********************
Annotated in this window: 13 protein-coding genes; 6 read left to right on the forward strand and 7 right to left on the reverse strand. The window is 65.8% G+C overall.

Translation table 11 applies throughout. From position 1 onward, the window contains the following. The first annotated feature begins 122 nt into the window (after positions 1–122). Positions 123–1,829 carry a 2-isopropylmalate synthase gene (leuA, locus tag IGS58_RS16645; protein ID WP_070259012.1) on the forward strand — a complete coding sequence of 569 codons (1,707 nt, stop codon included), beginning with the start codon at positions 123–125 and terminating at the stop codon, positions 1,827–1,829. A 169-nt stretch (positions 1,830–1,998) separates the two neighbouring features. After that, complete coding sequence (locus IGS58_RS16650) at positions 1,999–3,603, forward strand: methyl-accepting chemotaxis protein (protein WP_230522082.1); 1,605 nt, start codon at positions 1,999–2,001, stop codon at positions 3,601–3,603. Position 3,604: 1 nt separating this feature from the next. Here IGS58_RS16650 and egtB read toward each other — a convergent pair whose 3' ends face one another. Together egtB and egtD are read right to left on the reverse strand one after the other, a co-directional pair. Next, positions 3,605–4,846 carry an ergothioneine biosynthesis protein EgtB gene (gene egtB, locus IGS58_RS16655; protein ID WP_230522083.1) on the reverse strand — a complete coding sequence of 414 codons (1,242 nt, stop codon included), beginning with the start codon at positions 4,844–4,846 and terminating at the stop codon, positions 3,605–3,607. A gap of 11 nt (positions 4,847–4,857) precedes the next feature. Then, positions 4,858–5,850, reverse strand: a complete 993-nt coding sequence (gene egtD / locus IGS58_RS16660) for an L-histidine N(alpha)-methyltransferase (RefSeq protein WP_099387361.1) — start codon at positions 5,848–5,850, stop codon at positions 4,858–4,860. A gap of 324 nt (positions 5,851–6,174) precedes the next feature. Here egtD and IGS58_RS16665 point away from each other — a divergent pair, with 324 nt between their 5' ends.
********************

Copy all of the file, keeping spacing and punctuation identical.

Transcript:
Annotated in this window: 13 protein-coding genes; 6 read left to right on the forward strand and 7 right to left on the reverse strand. The window is 65.8% G+C overall.

Translation table 11 applies throughout. From position 1 onward, the window contains the following. The first annotated feature begins 122 nt into the window (after positions 1–122). Positions 123–1,829 carry a 2-isopropylmalate synthase gene (leuA, locus tag IGS58_RS16645; protein ID WP_070259012.1) on the forward strand — a complete coding sequence of 569 codons (1,707 nt, stop codon included), beginning with the start codon at positions 123–125 and terminating at the stop codon, positions 1,827–1,829. A 169-nt stretch (positions 1,830–1,998) separates the two neighbouring features. After that, complete coding sequence (locus IGS58_RS16650) at positions 1,999–3,603, forward strand: methyl-accepting chemotaxis protein (protein WP_230522082.1); 1,605 nt, start codon at positions 1,999–2,001, stop codon at positions 3,601–3,603. Position 3,604: 1 nt separating this feature from the next. Here IGS58_RS16650 and egtB read toward each other — a convergent pair whose 3' ends face one another. Together egtB and egtD are read right to left on the reverse strand one after the other, a co-directional pair. Next, positions 3,605–4,846 carry an ergothioneine biosynthesis protein EgtB gene (gene egtB, locus IGS58_RS16655; protein ID WP_230522083.1) on the reverse strand — a complete coding sequence of 414 codons (1,242 nt, stop codon included), beginning with the start codon at positions 4,844–4,846 and terminating at the stop codon, positions 3,605–3,607. A gap of 11 nt (positions 4,847–4,857) precedes the next feature. Then, positions 4,858–5,850, reverse strand: a complete 993-nt coding sequence (gene egtD / locus IGS58_RS16660) for an L-histidine N(alpha)-methyltransferase (RefSeq protein WP_099387361.1) — start codon at positions 5,848–5,850, stop codon at positions 4,858–4,860. A gap of 324 nt (positions 5,851–6,174) precedes the next feature. Here egtD and IGS58_RS16665 point away from each other — a divergent pair, with 324 nt between their 5' ends.